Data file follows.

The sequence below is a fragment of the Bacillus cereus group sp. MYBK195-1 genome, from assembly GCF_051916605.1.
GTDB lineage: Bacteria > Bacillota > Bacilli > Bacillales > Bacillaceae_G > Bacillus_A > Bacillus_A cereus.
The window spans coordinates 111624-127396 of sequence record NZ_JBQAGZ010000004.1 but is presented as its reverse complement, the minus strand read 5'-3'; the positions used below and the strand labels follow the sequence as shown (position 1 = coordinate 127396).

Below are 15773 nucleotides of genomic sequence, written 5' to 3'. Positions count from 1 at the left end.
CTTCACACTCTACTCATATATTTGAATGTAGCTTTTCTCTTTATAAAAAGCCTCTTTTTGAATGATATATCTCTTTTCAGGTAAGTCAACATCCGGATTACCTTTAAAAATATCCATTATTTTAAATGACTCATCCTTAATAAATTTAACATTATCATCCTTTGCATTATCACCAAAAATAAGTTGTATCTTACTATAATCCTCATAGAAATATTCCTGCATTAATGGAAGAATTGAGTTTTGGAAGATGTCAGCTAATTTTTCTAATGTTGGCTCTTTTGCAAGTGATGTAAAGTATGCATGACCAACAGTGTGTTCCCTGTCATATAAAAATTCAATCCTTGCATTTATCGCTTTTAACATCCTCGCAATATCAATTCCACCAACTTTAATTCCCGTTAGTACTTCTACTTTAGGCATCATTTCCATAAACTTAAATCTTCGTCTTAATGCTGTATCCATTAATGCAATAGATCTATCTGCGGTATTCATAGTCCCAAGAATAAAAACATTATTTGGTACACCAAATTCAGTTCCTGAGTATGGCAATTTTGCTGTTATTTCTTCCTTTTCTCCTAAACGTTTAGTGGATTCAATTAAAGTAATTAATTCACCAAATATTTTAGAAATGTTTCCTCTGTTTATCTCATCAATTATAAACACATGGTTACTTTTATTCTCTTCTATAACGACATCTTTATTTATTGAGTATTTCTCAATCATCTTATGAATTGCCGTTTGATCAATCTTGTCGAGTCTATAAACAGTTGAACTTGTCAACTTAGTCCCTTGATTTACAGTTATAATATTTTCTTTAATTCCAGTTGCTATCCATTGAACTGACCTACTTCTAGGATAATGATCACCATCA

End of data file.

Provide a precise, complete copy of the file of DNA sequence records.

The sequence below is a fragment of the Bacillus cereus group sp. MYBK195-1 genome, from assembly GCF_051916605.1.
GTDB lineage: Bacteria > Bacillota > Bacilli > Bacillales > Bacillaceae_G > Bacillus_A > Bacillus_A cereus.
The window spans coordinates 111624-127396 of sequence record NZ_JBQAGZ010000004.1 but is presented as its reverse complement, the minus strand read 5'-3'; the positions used below and the strand labels follow the sequence as shown (position 1 = coordinate 127396).

Below are 15773 nucleotides of genomic sequence, written 5' to 3'. Positions count from 1 at the left end.
CTTCACACTCTACTCATATATTTGAATGTAGCTTTTCTCTTTATAAAAAGCCTCTTTTTGAATGATATATCTCTTTTCAGGTAAGTCAACATCCGGATTACCTTTAAAAATATCCATTATTTTAAATGACTCATCCTTAATAAATTTAACATTATCATCCTTTGCATTATCACCAAAAATAAGTTGTATCTTACTATAATCCTCATAGAAATATTCCTGCATTAATGGAAGAATTGAGTTTTGGAAGATGTCAGCTAATTTTTCTAATGTTGGCTCTTTTGCAAGTGATGTAAAGTATGCATGACCAACAGTGTGTTCCCTGTCATATAAAAATTCAATCCTTGCATTTATCGCTTTTAACATCCTCGCAATATCAATTCCACCAACTTTAATTCCCGTTAGTACTTCTACTTTAGGCATCATTTCCATAAACTTAAATCTTCGTCTTAATGCTGTATCCATTAATGCAATAGATCTATCTGCGGTATTCATAGTCCCAAGAATAAAAACATTATTTGGTACACCAAATTCAGTTCCTGAGTATGGCAATTTTGCTGTTATTTCTTCCTTTTCTCCTAAACGTTTAGTGGATTCAATTAAAGTAATTAATTCACCAAATATTTTAGAAATGTTTCCTCTGTTTATCTCATCAATTATAAACACATGGTTACTTTTATTCTCTTCTATAACGACATCTTTATTTATTGAGTATTTCTCAATCATCTTATGAATTGCCGTTTGATCAATCTTGTCGAGTCTATAAACAGTTGAACTTGTCAACTTAGTCCCTTGATTTACAGTTATAATATTTTCTTTAATTCCAGTTGCTATCCATTGAACTGACCTACTTCTAGGATAATGATCACCATCA